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Utah's spirit of giving

Utah could receive as many as 2,000 evacuees from the hurricane-ravaged Gulf Coast region. If they are received as warmly as the first 583 evacuees at Camp Williams, they will come to know Utahns as generous, loving people who actively seek out ways to help their fellow human beings.

Whether from members of the Utah National Guard, volunteers at private nonprofit agencies, state government employees or private citizens who have offered prayers, hugs and words of encouragement, every deed has helped to comfort men, women and children whose lives have been turned upside down. Camp Williams has even established a kennel to house domestic animals brought here by evacuees. Some evacuees have said they've been so impressed with Utah's response that they may consider relocating here.

So many Utahns called a state-run relief hotline that it was shut down Tuesday after officials determined they had received more than enough offers of help. The hotline received more than 7,000 calls in one week.

Utahns appear to have a pent-up desire to help. Perhaps most telling were the hundreds of would-be volunteers who endured long lines to attend Red Cross volunteer training sessions this past weekend. After watching and reading the ongoing news coverage of the worst natural disaster in United States history, many people expressed a heartfelt desire to provide hands-on assistance to evacuees.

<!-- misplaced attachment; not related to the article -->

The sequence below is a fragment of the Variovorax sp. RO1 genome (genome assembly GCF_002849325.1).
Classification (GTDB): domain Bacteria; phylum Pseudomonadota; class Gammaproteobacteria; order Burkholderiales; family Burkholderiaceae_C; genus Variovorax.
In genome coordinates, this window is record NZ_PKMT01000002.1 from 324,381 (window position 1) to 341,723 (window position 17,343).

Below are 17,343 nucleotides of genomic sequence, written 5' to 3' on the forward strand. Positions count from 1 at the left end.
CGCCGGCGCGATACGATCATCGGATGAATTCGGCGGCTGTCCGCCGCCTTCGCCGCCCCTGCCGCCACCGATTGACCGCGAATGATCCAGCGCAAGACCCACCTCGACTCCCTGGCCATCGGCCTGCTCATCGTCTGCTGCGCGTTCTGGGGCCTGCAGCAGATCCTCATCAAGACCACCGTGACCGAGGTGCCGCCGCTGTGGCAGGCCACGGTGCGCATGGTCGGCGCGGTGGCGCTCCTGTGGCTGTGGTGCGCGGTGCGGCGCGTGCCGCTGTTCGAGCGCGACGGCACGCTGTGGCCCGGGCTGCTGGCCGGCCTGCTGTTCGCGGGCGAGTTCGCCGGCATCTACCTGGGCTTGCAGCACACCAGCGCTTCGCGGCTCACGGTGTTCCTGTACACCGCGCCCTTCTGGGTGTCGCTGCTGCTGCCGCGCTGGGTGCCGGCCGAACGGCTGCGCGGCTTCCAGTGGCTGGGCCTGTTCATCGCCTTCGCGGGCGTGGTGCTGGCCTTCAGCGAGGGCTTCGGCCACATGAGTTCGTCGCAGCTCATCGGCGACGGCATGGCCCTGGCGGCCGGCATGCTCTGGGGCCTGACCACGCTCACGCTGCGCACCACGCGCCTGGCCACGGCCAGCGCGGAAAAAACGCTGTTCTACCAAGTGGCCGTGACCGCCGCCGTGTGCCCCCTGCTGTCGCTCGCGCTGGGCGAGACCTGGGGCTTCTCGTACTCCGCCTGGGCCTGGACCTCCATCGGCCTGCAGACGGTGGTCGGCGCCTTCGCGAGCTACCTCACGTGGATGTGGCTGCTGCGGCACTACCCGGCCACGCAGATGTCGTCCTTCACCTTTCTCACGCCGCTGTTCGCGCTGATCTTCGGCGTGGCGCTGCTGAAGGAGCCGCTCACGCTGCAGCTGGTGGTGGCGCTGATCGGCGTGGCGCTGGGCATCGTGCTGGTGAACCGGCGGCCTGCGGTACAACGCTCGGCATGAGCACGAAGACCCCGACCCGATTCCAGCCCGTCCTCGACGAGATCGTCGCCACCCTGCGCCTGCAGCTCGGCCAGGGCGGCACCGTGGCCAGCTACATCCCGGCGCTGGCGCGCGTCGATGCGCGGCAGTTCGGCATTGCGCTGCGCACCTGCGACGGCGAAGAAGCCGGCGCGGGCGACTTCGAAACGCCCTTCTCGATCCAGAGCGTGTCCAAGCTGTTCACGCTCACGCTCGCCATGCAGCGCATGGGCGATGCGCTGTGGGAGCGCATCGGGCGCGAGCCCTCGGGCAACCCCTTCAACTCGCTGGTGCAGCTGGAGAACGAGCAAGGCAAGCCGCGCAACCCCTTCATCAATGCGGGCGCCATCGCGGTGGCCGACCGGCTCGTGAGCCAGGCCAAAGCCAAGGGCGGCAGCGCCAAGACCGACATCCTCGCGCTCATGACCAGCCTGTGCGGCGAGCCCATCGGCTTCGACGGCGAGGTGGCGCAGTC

Service members from the Utah National Guard, local police and firefighters, funeral directors, as well as a medical team of 26 doctors and nurses from the University of Utah are lending aid in the Gulf Coast region. Supplies of food, water and clothing collected in various donations from Utah's private sector are trickling into large-scale evacuation centers.

Not everyone can help in this capacity, however. Considering that recovery efforts in the Gulf Coast region are ongoing, there will be a continued need for financial contributions to disaster relief agencies and other private organizations involved in the relief effort. The Deseret Morning News web site, deseretnews.com/gulfcoastaid.html, has a link to a list of government agencies, nonprofit agencies, and religious organizations responding to the disaster. Click on the Katrina Relief link for more information.

For the thousands of Utahns who already have responded to this disaster, thank you for your compassion and concern. For those who have yet to help, there is still time to do so. Please give generously.